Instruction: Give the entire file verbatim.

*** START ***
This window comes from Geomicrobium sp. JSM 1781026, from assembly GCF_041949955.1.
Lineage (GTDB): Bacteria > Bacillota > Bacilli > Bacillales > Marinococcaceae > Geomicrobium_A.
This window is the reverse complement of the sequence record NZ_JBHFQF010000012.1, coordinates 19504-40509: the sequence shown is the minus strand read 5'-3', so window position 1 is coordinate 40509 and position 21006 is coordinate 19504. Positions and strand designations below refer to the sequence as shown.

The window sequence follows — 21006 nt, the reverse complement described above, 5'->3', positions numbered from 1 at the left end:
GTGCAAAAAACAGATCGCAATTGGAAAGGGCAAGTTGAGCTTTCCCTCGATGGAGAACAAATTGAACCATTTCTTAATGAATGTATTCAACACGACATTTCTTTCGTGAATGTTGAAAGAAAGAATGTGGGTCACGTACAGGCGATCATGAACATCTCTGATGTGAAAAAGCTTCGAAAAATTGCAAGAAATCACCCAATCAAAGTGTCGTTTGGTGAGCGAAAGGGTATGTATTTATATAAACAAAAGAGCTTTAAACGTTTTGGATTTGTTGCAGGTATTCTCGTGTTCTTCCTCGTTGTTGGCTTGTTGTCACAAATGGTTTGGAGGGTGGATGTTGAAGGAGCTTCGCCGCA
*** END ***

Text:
This window comes from Geomicrobium sp. JSM 1781026, from assembly GCF_041949955.1.
Lineage (GTDB): Bacteria > Bacillota > Bacilli > Bacillales > Marinococcaceae > Geomicrobium_A.
This window is the reverse complement of the sequence record NZ_JBHFQF010000012.1, coordinates 19504-40509: the sequence shown is the minus strand read 5'-3', so window position 1 is coordinate 40509 and position 21006 is coordinate 19504. Positions and strand designations below refer to the sequence as shown.

The window sequence follows — 21006 nt, the reverse complement described above, 5'->3', positions numbered from 1 at the left end:
GTGCAAAAAACAGATCGCAATTGGAAAGGGCAAGTTGAGCTTTCCCTCGATGGAGAACAAATTGAACCATTTCTTAATGAATGTATTCAACACGACATTTCTTTCGTGAATGTTGAAAGAAAGAATGTGGGTCACGTACAGGCGATCATGAACATCTCTGATGTGAAAAAGCTTCGAAAAATTGCAAGAAATCACCCAATCAAAGTGTCGTTTGGTGAGCGAAAGGGTATGTATTTATATAAACAAAAGAGCTTTAAACGTTTTGGATTTGTTGCAGGTATTCTCGTGTTCTTCCTCGTTGTTGGCTTGTTGTCACAAATGGTTTGGAGGGTGGATGTTGAAGGAGCTTCGCCGCA